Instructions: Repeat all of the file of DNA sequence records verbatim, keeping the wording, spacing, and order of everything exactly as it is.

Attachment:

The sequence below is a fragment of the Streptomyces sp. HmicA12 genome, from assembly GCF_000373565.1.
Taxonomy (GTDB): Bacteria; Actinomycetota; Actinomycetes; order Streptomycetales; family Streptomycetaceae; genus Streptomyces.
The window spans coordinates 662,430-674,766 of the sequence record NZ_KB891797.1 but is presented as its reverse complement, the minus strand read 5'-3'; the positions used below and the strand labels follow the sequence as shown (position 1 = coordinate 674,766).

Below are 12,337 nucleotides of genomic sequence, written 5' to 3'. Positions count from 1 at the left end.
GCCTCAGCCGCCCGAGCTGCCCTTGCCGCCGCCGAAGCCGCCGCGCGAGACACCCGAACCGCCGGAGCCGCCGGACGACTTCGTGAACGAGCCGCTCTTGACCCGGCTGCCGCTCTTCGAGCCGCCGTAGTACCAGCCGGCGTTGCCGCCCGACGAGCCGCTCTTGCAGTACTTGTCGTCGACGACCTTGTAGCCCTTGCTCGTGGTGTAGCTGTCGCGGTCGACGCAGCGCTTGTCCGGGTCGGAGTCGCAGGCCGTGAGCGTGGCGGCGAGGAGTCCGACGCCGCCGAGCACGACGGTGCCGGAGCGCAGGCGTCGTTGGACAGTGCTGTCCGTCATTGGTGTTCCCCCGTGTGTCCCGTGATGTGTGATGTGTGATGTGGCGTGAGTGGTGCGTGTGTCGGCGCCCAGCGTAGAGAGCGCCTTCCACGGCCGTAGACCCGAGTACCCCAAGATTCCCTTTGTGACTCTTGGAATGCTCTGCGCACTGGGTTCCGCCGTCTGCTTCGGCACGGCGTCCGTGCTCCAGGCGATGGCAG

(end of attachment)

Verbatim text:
The sequence below is a fragment of the Streptomyces sp. HmicA12 genome, from assembly GCF_000373565.1.
Taxonomy (GTDB): Bacteria; Actinomycetota; Actinomycetes; order Streptomycetales; family Streptomycetaceae; genus Streptomyces.
The window spans coordinates 662,430-674,766 of the sequence record NZ_KB891797.1 but is presented as its reverse complement, the minus strand read 5'-3'; the positions used below and the strand labels follow the sequence as shown (position 1 = coordinate 674,766).

Below are 12,337 nucleotides of genomic sequence, written 5' to 3'. Positions count from 1 at the left end.
GCCTCAGCCGCCCGAGCTGCCCTTGCCGCCGCCGAAGCCGCCGCGCGAGACACCCGAACCGCCGGAGCCGCCGGACGACTTCGTGAACGAGCCGCTCTTGACCCGGCTGCCGCTCTTCGAGCCGCCGTAGTACCAGCCGGCGTTGCCGCCCGACGAGCCGCTCTTGCAGTACTTGTCGTCGACGACCTTGTAGCCCTTGCTCGTGGTGTAGCTGTCGCGGTCGACGCAGCGCTTGTCCGGGTCGGAGTCGCAGGCCGTGAGCGTGGCGGCGAGGAGTCCGACGCCGCCGAGCACGACGGTGCCGGAGCGCAGGCGTCGTTGGACAGTGCTGTCCGTCATTGGTGTTCCCCCGTGTGTCCCGTGATGTGTGATGTGTGATGTGGCGTGAGTGGTGCGTGTGTCGGCGCCCAGCGTAGAGAGCGCCTTCCACGGCCGTAGACCCGAGTACCCCAAGATTCCCTTTGTGACTCTTGGAATGCTCTGCGCACTGGGTTCCGCCGTCTGCTTCGGCACGGCGTCCGTGCTCCAGGCGATGGCAG